PKM: aggregate, filter, connect

Harold Jarche

Knowledge Squared equals Power Squared, says Craig Thomler : However the knowledge hoarding model begins to fail when it becomes cheap and easy to share and when the knowledge required to complete a task exceeds an individual’s capability to learn in the time available.

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A mobile workforce needs better on-site conversations

Harold Jarche

Clark Quinn says that mobile technology makes a lot of sense, as “ it decouples that complementary capability from the desktop, and untethers our outboard brain “ Sense-making is a critical skill for most knowledge workers today, and frameworks like PKM can help.

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New book chapters

Dave Snowden

Here is the list for those interested here they are: " Naturalizing Sensemaking " in Informed by Knowledge by Mosier & Fischer. Knowledge Theory Perspectives on Place Branding " in the International Place Branding Yearbook edited by Go and Govers.

Taking the time to cross the chasm

Harold Jarche

Tweet I was asked by Ryan McClure, a regular reader of this blog, in an email to “ have a go at the fear of change by addressing it directly “ He was referring to situations where senior executives seem to be on a different plane of reality.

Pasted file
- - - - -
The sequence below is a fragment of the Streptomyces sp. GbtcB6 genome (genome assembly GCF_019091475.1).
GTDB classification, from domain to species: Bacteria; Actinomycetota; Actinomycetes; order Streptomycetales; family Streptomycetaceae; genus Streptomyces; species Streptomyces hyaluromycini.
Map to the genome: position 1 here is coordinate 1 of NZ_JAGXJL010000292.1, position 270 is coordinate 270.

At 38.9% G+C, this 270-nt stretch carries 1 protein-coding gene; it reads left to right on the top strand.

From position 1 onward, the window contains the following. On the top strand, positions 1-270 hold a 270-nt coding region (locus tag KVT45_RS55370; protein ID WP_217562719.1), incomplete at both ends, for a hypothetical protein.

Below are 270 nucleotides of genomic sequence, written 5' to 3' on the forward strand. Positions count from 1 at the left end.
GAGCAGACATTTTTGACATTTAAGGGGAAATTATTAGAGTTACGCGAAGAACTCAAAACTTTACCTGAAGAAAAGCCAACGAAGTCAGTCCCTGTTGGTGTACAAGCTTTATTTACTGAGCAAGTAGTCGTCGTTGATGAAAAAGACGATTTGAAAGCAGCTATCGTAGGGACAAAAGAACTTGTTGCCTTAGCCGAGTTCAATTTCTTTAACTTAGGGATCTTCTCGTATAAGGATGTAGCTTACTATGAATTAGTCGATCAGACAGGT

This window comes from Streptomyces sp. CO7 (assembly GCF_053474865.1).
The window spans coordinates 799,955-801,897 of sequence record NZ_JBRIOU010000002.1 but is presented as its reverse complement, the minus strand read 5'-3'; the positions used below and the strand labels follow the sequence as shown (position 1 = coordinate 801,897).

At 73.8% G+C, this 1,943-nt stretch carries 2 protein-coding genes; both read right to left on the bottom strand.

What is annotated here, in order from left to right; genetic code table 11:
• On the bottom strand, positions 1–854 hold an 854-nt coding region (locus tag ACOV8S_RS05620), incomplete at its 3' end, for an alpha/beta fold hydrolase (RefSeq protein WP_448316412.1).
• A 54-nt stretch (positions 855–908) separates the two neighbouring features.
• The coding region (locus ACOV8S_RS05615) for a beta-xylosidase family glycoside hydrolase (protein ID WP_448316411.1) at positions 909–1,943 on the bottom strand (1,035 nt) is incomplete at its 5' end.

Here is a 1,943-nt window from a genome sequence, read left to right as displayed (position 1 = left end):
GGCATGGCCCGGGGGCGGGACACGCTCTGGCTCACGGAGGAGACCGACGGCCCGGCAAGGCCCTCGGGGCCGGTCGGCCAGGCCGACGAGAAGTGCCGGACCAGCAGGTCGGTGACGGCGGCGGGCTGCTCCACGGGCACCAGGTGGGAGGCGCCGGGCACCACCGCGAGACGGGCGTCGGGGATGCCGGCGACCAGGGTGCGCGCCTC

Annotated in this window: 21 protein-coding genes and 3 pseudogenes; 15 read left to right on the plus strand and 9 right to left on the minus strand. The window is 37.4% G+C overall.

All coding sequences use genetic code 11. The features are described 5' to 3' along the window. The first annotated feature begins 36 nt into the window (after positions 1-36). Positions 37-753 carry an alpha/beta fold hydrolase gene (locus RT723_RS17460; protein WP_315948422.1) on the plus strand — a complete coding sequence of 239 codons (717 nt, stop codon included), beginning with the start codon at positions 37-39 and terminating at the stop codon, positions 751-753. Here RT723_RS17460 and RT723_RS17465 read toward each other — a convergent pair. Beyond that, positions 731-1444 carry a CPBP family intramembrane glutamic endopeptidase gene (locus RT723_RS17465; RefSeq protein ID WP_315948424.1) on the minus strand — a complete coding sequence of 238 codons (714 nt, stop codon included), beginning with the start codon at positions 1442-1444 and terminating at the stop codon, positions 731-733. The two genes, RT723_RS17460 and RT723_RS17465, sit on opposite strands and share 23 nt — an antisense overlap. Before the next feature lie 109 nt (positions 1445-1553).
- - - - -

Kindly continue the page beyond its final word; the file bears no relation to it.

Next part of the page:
Active sense-making

Harold Jarche

Yesterday, during my presentation on personal knowledge management to IBM BlueIQ I was asked about the role of blogging in my own sense-making processes. For almost seven years, my blog has been where I try to make sense of my observations.

Reserve a seat for my webinar: In conversation with Harold Jarche

Jane Hart

Here’s more information about the webinar and how you can reserve your seat as well as leave your questions for Harold in advance of the webinar itself. Topic : PKM (Personal Knowledge Management): making sense of the Social Web.